Bargains and Ballads
If you’re a regular listener to Plains Folk, it’s likely we share certain values. One of these is that life is not a purely transactional matter. There are important things that are not reducible to calculation and exchange. On the other hand, you have to make a living. One of the delightful findings of my investigation of folksong on the Great Plains is that it is possible to combine commerce and art. I’m talking about the phenomenon, fairly common in the heyday of prairie balladry, of singing storekeepers. These guys gave their customers both bargains and ballads.
I remember decades ago I discovered a grocer in Eureka, Kansas, named Joe Gray, proprietor of the Arkansas Market from 1930 to about 1953. He prided himself on his fresh fruits and vegetables, sang about their virtues, and sometimes slipped printed broadsides of his original compositions into customers’ bags. One of his broadsides was a commentary on the Great Depression.
It’s stocks and it’s bonds and it’s large corporations
That’s caused great distress to God’s own creation.
It’s pooling of wealth and it’s pooling of wheat,
That’s why we’re all hungry with plenty to eat.
Most of the bargain-basement balladeers I have uncovered recently steered clear of politics and concentrated on a blend of the quality of their goods and the humor of everyday life. In Williston during the 1890s and early 1900s there was a grocer named F. J. Davies, a delightful and disreputable character.
In 1898 Davies was charged with robbery for a complicated scheme wherein he ran afoul of his partner over a fraudulent game of chance. Davies beat the robbery charge and somehow walked, too, on the illegal gambling operation. In subsequent years, the grocer faced various charges of violating the prohibition laws. Most of the time, however, he concentrated on wooing customers to his grocery by placing enthusiastic ads in the Williston Graphic, and — singing original ballads.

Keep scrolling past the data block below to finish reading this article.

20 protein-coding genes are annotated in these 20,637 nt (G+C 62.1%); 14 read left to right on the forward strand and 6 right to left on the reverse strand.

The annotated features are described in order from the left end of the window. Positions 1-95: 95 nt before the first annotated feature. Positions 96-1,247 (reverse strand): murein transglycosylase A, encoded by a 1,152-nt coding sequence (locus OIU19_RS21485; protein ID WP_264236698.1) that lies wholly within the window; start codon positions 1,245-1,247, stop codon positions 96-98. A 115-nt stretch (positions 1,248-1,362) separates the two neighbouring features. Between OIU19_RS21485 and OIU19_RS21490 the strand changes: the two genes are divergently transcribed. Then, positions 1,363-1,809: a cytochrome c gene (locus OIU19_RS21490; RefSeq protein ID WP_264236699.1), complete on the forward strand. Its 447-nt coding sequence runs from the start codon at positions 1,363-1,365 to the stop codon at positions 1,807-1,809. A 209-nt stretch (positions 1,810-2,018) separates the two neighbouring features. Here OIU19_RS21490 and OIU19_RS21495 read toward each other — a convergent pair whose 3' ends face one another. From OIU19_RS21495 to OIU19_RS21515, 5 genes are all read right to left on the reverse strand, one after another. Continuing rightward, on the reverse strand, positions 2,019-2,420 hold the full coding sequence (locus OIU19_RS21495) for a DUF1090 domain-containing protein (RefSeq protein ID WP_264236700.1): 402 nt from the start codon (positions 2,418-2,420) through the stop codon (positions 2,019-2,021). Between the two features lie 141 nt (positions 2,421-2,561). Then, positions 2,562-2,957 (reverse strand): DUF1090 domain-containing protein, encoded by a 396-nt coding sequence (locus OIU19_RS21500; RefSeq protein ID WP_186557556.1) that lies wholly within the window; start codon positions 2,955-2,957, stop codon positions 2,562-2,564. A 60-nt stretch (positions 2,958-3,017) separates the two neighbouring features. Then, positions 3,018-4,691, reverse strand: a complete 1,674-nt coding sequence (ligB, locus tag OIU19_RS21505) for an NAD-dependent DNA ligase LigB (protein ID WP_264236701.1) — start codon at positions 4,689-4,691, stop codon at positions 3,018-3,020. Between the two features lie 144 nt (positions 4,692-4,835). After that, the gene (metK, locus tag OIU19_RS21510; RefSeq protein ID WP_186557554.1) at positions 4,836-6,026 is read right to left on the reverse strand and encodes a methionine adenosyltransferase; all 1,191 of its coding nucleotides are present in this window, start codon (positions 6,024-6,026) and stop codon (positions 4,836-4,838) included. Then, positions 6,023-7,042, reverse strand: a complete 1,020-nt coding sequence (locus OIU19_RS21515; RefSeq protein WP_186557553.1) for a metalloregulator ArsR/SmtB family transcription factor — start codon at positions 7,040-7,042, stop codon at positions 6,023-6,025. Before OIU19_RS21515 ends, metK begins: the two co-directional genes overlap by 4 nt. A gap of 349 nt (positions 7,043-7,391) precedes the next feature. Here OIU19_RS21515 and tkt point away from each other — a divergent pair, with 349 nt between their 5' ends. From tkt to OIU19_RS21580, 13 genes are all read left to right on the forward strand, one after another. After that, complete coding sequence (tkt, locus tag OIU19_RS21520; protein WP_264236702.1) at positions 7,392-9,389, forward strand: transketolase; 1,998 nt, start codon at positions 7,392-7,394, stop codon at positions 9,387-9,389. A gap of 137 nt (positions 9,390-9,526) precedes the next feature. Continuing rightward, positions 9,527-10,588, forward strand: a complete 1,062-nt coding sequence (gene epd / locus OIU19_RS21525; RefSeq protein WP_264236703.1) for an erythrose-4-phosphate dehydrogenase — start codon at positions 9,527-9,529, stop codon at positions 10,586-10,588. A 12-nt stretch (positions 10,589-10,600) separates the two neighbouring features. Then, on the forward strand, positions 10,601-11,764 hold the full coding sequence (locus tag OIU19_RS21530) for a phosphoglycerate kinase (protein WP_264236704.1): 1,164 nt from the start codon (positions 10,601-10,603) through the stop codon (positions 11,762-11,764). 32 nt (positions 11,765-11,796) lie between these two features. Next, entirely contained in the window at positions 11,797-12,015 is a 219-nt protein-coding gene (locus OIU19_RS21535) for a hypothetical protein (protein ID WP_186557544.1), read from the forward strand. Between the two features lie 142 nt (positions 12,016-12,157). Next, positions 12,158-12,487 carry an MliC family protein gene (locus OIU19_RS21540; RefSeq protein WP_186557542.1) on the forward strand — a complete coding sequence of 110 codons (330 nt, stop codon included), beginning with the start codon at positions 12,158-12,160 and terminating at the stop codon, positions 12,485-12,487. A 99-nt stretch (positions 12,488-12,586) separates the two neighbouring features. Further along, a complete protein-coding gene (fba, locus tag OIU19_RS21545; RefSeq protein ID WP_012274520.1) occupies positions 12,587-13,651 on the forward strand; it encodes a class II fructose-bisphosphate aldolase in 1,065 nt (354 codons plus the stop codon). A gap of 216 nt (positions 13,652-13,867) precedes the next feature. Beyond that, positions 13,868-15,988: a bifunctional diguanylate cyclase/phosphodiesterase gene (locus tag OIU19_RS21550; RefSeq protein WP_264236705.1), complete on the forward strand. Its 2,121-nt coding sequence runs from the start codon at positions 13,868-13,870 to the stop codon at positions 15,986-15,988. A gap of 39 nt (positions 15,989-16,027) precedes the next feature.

Come along, come along, don’t you hear me cry:
Come along, come along, if apples you would buy,
Come running good and fast, but do not break your neck —
And I will sell you apples at the lowest price per peck.
Over in Great Falls around the same time we find the singing haberdasher, Mike Mullin, proprietor of Mikehasit — all one word, Mikehasit — “The Store for All the Men,” as he advertised it. Mike’s slogan, of course, was “MIKEHASIT,” and he got his customers to write ballads about him.
If you, dear reader, wish to know
The proper place for men to go
To get good goods at prices low — MIKEHASIT.
Suspenders, socks or underwear,
Collars that won’t rip or tear —
The best of everything is there — MIKEHASIT.
Mike himself turned his poetic talents to community subjects, such as the exploits of the town baseball club. I think his best composition, though, is “Waiting for a Chinook.” He took his title from the famous painting by Charlie Russell, Waiting for a Chinook; advised his customers to quit grousing about winter weather; and in the meantime, while waiting for a chinook to warm things up,
If you want a bargain in fine clothing
That will make you smile while waiting for a chinook — MIKEHASIT.
Next week let’s check in at the Palace Buffet in Judith Gap and see what the bartender there is singing.